Posted: May 23, 2007

Max Planck licenses technology providing unlimited resolution in microscopy

(Nanowerk News) Max Planck Innovation GmbH, the technology transfer agency of the Max Planck Society, Germany’s leading basic research organization, has signed a co-exclusive license agreement with Leica Microsystems and Carl Zeiss MicroImaging GmbH for the RESOLFT (reversible saturable optical fluorescent transitions) technology, a method providing molecular scale resolution with visible light and regular lenses for use in microscopy.
The technology is breaking the century-old diffraction resolution barrier in conventional microscopy and allows for resolution of the size order of a dye molecule, i.e. a sharpness of one or two nanometers. While a number of technologies such as electron microscopy exist to visualize virus particles, subcellular structures and macromolecules, RESOLFT fluorescence microscopy for the first time enables researchers to observe these structures inside of living cells without destroying them.
Both licensees will now seek to develop novel microscopes and imaging technologies based on the RESOLFT technology. "We decided to offer the technology for co-exclusive licensing to strengthen the German industry base," said Jörn Erselius, Managing Director of Max Planck Innovation. "However we decided to limit the number of co-licensing opportunities to three, so a third licence is still available. In addition the technology is still available for licensing in the field of creating a permanent structure with high three-dimensional resolution."
"The Carl Zeiss MicroImaging GmbH has in the past continuously screened for methods, which can be used for a better understanding of biological processes on a molecular scale," said Dr. Ulrich Simon, President and CEO of Carl Zeiss MicroImaging GmbH. "Unlike other methods that quench the excited fluorescence state to increase the optical resolution, RESOLFT involves considerably lower powers to be imposed on the sample. This opens great potential to advance the acquisition speed by parallelization of sample measurements. Carl Zeiss MicroImaging GmbH believes that these characteristics will make the RESOLFT method compatible with live cell imaging applications and an indispensable tool in modern microscopic imaging."
"We are excited about the potential of RESOLFT as an important tool for biological research," stated Dr. Martin Haase, General Manager of Leica Microsystems’ Life Science Research Division. "Our collaboration with Prof. Hell and his team at the Max Planck Institute for Biophysical Chemistry has recently led to the development of the awarded high resolution STED microscopy which will soon be available for our customers as a commercial product. We are confident that the RESOLFT method will open new avenues for research experiments leading to groundbreaking new results in a similar way as STED."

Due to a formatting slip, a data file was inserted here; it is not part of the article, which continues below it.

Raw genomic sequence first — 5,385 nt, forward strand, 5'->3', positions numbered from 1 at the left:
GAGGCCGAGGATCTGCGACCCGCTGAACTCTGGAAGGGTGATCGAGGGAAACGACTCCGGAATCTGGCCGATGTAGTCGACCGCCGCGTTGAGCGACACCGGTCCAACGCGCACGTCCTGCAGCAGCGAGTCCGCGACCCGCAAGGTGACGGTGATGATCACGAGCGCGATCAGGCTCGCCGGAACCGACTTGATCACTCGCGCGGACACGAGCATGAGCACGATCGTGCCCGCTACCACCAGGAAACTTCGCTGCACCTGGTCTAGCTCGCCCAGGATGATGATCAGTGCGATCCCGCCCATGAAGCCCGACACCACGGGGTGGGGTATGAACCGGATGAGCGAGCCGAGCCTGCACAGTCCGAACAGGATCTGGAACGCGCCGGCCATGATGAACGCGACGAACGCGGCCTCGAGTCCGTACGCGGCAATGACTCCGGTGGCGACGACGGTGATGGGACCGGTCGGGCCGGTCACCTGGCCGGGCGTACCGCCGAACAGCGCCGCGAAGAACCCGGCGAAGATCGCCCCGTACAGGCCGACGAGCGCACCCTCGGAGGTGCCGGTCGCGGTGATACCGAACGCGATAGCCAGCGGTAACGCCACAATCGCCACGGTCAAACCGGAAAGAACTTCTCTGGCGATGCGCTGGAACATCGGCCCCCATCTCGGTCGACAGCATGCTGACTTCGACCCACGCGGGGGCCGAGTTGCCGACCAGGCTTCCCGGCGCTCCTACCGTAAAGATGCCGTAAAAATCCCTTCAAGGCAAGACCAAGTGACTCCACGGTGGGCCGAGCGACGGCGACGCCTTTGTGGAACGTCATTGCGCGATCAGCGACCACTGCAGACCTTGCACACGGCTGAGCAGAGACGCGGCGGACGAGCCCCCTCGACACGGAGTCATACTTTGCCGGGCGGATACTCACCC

Ever since the light microscope was invented in the 17th century, its resolution (i.e. the ability to discriminate between two adjacent small objects) has been physically limited. In 1873, Ernst Abbe recognized that the optical separation of two objects is limited by the diffraction of light, and concluded that the resolution of a light microscope cannot be more accurate than half of the wavelength of light entering the microscope (Abbe’s Law). As a result, physicists believed that it is impossible for a light microscope to resolve details that lie closer together than 200 nanometers, barring the observation of viruses, macromolecules and many other subcellular structures with the human eye.
However, a team of researchers at the Max Planck Institute for Biophysical Chemistry in Göttingen led by Prof Dr Stefan Hell invented a method to overcome this barrier. The trick is done by using fluorescence marker molecules and two different light sources.
Fluorescence markers can be excited by light to send out fluorescent light, but light also can be used to extinguish ("quench") the fluorescence. In RESOLFT (reversible saturable optical fluorescent transitions) microscopy this principle is applied by illuminating a spot and subsequently quenching the fluorescence sent out by this spot in a way that the fluorescing area is reduced. This can be accomplished by over-saturating the quenching intensity.
As an example, the principle is applied in STED (Stimulated Emission Depletion) microscopy: A spot exciting fluorescence markers in a probe is superimposed by a doughnut-shaped quenching beam. As a result, the fluorescence is quenched everywhere in the focal spot except in the doughnut hole. By increasing the intensity of the doughnut-shaped beam, the fluorescent spot can be progressively narrowed down, in theory, even to the size of a molecule. For imaging, a probe is scanned by the ultra-sharp spot and the fluorescence intensities are then assembled by software.
Source: Max Planck Innovation GmbH